Title: Software Developer for Scientific Computing (Junior Level 1)

Rockland Scientific is seeking a talented and enthusiastic junior software developer to join our team in the Product Development department. Core duties are to develop complex applications for data visualization and user interaction, executed on a web server.

Company Overview:
Rockland Scientific Inc. develops and manufactures scientific instruments for the measurement of turbulence for use in oceans, rivers, lakes, and laboratories. We pride ourselves to be experts in our field and the foremost manufacturer of turbulence measurement systems. Our main customers are researchers working in oceanography and limnology, focusing on climate research, deep-sea research, and coastal zone management. Rockland is located in Victoria, British Columbia, Canada, where we conduct our product development and manufacturing.

Responsibilities/Duties:
·         Design of web applications for data processing.

·         Work with scientists, engineers, and technicians to extract user requirements and design suitable solutions.

·         Perform maintenance on and/or convert MATLAB libraries to facilitate executing said libraries on servers.

·         Generate PDFs from user input.

Skills and Qualifications:
·         Strong commitment to teamwork, company values and culture and shared success

·         Post-secondary Degree in Computer Science or related field

·         Knowledge in programming languages: Javascript, MATLAB, C++; Julia an asset

·         Proficiency in database design and administration

·         Familiar with web technologies – able to interface with storage providers, manage authentication, etc.

·         Able to effectively use source control; knowledge of branch, push, pull, commit

·         Documentation in TeX

·         Must be a self-motivated person, able to work under a minimum of supervision

·         Exceptional time-management skills; ability to meet project deadlines

·         Proven ability to multi-task and efficiently respond to changing priorities

·         Excellent verbal and written communication and organization skills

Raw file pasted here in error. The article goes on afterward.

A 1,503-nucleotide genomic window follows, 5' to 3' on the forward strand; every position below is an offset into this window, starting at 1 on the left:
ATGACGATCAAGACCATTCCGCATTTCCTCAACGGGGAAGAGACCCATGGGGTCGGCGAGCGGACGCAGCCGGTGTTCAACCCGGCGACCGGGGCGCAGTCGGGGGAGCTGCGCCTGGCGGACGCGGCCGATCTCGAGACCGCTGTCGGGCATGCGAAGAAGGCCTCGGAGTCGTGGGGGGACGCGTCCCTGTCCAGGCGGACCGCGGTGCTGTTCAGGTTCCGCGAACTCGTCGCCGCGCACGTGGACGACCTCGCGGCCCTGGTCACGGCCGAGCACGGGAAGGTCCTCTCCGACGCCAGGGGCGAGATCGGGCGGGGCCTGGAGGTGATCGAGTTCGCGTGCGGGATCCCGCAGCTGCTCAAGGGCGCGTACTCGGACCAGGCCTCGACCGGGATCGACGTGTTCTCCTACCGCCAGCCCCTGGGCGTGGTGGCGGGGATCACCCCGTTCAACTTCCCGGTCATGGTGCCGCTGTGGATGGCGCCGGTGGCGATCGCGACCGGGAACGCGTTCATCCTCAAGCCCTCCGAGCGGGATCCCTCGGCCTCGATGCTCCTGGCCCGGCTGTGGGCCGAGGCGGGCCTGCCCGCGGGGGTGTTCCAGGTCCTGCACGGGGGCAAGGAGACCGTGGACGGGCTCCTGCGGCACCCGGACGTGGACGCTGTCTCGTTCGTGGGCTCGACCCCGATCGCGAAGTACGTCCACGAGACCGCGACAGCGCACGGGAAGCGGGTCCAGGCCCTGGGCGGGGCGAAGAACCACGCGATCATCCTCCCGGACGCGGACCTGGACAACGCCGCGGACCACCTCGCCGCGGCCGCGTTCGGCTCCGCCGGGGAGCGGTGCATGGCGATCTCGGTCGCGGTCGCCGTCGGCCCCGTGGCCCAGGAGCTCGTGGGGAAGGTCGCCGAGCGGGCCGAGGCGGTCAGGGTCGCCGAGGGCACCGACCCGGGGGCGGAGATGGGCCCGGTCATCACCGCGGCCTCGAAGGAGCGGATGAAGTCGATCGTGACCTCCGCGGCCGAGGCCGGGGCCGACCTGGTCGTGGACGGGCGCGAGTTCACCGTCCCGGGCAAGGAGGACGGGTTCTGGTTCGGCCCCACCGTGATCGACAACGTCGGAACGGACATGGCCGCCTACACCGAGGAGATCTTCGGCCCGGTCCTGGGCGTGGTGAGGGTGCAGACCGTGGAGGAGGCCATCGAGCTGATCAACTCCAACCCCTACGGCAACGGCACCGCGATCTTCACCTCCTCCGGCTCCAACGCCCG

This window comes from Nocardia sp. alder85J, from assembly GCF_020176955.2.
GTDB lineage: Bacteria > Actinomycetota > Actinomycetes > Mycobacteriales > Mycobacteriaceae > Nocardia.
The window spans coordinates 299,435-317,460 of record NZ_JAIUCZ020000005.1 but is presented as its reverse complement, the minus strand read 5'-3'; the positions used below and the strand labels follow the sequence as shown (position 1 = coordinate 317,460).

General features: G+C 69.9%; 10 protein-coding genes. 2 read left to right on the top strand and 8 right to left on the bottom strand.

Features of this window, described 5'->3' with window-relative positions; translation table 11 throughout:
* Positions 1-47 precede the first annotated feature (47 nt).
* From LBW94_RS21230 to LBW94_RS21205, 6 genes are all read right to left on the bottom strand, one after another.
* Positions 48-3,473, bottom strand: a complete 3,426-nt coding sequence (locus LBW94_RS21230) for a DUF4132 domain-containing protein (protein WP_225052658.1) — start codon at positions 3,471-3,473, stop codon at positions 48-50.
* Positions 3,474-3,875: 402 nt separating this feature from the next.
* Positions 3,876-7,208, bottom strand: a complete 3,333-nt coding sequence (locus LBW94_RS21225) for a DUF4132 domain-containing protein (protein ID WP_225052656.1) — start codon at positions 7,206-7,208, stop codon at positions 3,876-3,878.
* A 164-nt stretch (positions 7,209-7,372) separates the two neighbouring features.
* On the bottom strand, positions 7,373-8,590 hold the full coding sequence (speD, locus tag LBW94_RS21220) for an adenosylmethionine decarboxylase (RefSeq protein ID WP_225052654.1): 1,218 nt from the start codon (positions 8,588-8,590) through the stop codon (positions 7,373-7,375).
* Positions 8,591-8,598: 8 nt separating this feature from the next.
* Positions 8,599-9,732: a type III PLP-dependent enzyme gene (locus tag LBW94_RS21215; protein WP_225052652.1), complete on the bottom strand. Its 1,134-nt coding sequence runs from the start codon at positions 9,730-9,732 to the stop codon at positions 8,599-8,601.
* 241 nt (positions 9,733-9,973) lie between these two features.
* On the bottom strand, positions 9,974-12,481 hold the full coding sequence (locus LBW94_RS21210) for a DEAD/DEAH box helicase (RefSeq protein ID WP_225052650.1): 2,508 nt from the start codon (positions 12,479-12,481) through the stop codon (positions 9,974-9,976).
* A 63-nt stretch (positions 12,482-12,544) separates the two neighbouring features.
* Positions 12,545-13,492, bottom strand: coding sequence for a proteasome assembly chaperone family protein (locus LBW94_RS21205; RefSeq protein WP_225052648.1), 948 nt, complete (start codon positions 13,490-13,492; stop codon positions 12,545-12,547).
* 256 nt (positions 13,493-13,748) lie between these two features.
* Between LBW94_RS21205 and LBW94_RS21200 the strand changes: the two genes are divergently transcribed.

Schedule and Location:
·         Full-time (40 hrs/wk), 8:30 am to 5:00 pm (Mon-Fri)

·         Positing will be located in Victoria, BC

 

How to apply:
Send cover letter (1-page) and resume (2-page) to kylie@rocklandscientific.com.

Rockland Announced as Industry Partner to build 11,000m rated Hadal Water Column Profiler

On Monday the W.M. Keck Foundation announced USD $1.2M of funding to build a Hadal Water Column Profiler (HWCP) that will permit new exploration and understanding of the ocean’s deepest regions.

This uniquely capable profiling instrument will, for the first time:

• enable high quality physical, chemical, and biological sampling of the water column from the sea surface to the seafloor at 11km (36,000 ft) depth;
• withstand hundreds of cycles in and out of hadal pressures; and
• provide observations needed to illuminate important and vexing problems, such as how the deep ocean trenches are ventilated.

This three-year project will be lead by the University of Hawaií Mānoa, involving a highly qualified team of scientists, engineers and technicians from the School of Ocean and Earth Science and Technology.  The UH Mānoa team includes Dr. Glenn Carter, a physical oceanographer who made the first turbulent mixing measurements in the ~5km deep Samoan Passage, the primary flow pathway of Antarctic Bottom Water into the North Pacific; Dr. Jeffrey Drazen, a deep-sea ecologist and a founding member of the Hadal Ecosystems Studies (HADES) program and chief scientist for a hadal cruise to the Mariana Trench; Dr. Bruce Howe, the lead investigator on the Aloha Cabled Observatory, the deepest such observatory in the world; and Dr. Chris Measures, a chemical oceanographer who was one of the authors of the international GEOTRACES Science Plan.

HWCP industry partners include Rockland Scientific Inc., who will provide a custom turbulence sensor payload, and Ron Allum Deepsea Services who will provide the flotation, pressure tolerant batteries and design consulting. Rockland has previously supplied UH Mānoa with a 6000m Deep Ocean Vertical Microstructure Profiler profiler and Ron Allum was lead engineer and co-designer of the Deepsea Challenger, which took James Cameron to the Challenger Deep in the Marianas Trench in 2012.

The complete UH Foundation news release can be found here

HWCP Concept Drawing

Well-Attended Inaugural China Ocean Turbulence Workshop (COTW 2017) Comes to a Close